PWEI had so little money they couldn’t get into John’s gig so they waited in the car park for him until after his gig. But this got them national exposure. They were very forward thinking, full of great ideas. They bought a portable studio and wrote in the flat rather than constantly paying for studios. We just copied everything they did.
Without wanting to sound arrogant, no. PWEI were a step ahead of us - so they’d get invited to play a gig in London or do a session. We just thought it would fall into place - you form a band, do this and it happens.
Others mates in bands weren’t doing so well. The Might Lemon Drops and the Wild Flowers were great. But they seemed to be taking it too seriously, whereas we looked like we were larking about. All those early gigs we were drunk on stage and cracking jokes. But we still took it seriously - we’d rehearsed and were careful about our music. There was just a certain thing we’d hit on - that Black Country charm which Slade had always had.
What were the highlights?
All these new experiences. So the first time we were given a rider with free booze. We got a record deal, went on tour with Big Country - that got us an agent. We were in demand. It was great but some of it stressed me out. I was taking it too seriously back then. I’m much better these days.
What was the idea with the book?
Me and my manager like a yarn when we’re having a drink. And his business partner suggested we start writing these stories down before we forget them. I like playing with words and sentences so decided to do it. My idea was to get a dog and write the book as if I’m having a conversation telling the dog who I am and who he’s with.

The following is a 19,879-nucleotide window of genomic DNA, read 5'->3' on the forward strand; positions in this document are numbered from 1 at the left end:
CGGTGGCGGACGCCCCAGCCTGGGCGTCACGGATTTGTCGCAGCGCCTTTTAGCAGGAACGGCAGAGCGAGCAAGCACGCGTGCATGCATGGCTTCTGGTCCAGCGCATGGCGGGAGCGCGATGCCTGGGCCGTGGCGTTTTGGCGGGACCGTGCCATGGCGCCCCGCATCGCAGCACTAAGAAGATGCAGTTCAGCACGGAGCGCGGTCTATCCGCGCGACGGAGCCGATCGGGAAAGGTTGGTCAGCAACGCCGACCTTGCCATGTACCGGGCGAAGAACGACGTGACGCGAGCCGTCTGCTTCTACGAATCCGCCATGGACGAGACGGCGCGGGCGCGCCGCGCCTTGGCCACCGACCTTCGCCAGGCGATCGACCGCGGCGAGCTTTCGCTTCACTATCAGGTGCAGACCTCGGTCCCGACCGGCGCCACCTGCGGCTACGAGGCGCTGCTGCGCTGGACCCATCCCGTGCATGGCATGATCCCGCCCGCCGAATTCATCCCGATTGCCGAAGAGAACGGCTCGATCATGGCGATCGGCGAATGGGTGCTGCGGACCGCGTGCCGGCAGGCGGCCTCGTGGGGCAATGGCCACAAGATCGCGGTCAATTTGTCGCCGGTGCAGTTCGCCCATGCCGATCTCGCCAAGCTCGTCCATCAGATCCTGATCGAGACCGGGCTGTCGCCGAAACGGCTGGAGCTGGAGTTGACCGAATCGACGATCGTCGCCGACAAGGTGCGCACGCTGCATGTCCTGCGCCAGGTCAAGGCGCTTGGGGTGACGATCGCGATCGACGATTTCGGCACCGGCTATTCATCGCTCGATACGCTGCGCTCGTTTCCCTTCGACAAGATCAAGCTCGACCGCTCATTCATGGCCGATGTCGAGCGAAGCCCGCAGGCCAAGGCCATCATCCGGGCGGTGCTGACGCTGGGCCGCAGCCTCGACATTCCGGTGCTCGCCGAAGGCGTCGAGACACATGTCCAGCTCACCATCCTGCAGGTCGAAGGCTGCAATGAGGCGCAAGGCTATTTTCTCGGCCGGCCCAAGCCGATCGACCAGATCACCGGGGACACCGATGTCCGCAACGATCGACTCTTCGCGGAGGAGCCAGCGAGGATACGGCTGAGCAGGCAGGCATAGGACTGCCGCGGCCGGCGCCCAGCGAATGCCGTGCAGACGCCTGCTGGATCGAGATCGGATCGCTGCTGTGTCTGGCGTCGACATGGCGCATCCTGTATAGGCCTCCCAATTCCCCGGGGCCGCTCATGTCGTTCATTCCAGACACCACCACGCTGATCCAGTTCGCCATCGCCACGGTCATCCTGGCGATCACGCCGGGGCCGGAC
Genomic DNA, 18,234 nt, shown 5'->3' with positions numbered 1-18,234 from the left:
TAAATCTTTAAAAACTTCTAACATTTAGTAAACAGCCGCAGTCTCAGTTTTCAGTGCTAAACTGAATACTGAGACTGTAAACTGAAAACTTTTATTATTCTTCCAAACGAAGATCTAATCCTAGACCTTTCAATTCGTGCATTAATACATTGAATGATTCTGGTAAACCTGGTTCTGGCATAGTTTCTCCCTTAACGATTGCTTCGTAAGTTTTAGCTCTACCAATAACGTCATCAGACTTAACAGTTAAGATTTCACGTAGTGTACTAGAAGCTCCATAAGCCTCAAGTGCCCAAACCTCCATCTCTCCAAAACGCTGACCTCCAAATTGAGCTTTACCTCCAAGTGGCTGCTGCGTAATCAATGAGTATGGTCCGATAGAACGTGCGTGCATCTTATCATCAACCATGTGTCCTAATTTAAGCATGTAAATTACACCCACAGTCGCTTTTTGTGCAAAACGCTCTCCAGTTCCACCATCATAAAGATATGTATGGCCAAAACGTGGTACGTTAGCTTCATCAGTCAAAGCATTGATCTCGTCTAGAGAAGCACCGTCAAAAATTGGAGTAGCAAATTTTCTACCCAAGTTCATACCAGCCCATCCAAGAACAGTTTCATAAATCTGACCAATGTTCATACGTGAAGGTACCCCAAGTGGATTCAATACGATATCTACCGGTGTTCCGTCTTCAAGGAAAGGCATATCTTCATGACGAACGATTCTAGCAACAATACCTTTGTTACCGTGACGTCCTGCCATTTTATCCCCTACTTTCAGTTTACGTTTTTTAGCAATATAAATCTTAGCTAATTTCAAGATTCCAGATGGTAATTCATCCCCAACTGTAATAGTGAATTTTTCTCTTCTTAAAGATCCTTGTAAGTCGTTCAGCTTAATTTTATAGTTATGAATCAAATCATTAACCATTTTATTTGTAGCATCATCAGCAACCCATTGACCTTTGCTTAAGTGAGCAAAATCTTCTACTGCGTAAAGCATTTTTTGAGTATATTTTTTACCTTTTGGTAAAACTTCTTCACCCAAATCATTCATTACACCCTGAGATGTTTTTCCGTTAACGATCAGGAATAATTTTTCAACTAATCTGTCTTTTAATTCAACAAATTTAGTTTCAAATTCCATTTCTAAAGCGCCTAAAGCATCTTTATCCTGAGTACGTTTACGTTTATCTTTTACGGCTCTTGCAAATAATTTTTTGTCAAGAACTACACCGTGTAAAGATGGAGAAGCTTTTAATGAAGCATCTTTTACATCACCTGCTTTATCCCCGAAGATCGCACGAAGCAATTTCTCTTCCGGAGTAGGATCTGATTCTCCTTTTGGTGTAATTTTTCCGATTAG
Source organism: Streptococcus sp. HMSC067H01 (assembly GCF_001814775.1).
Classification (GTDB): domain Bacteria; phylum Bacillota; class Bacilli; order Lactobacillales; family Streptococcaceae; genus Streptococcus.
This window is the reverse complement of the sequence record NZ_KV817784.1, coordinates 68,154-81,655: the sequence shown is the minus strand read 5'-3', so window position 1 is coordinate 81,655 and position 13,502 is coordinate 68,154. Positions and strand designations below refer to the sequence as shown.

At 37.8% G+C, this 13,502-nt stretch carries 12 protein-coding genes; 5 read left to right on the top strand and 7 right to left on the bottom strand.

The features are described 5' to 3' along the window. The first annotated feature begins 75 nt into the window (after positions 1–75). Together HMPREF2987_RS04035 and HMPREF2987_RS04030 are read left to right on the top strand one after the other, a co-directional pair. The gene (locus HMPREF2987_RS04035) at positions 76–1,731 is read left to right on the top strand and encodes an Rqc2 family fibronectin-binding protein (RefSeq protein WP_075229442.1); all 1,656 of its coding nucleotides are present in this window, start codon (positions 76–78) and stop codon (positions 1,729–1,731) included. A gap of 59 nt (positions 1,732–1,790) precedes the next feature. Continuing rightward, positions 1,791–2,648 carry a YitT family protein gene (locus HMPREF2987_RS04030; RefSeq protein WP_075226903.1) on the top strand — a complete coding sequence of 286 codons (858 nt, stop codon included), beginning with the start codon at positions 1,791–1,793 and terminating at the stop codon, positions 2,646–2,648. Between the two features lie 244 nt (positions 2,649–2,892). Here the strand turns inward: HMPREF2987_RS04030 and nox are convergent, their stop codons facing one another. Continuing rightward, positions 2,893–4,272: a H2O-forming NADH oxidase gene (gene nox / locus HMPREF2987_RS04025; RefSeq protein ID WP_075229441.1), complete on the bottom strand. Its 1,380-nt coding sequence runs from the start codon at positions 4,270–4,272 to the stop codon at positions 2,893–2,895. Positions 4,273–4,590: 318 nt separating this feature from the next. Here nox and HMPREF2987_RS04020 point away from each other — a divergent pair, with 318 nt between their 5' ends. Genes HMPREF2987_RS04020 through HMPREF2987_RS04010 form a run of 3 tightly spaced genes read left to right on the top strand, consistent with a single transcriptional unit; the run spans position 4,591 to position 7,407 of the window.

I found all these diaries under my bed which I’d never read before. They were 25 years old from back in the day. But it gave me the impetus to write the whole thing.
Were there any rock biogs which inspired you?
I read a lot of books and found it’s how I am with songwriting - they made me realise what I didn't want to do as opposed to what I did.
I don’t usually care about the first 65 pages of rock biogs as they’re all the same story. The last 100 pages aren’t interesting either because all the meaty stuff has happened. The reason guys like me write books is to try and earn a living when the music isn’t doing very well any more. Once the glory days are over I don’t really care.
What’s your proudest moment as a songwriter?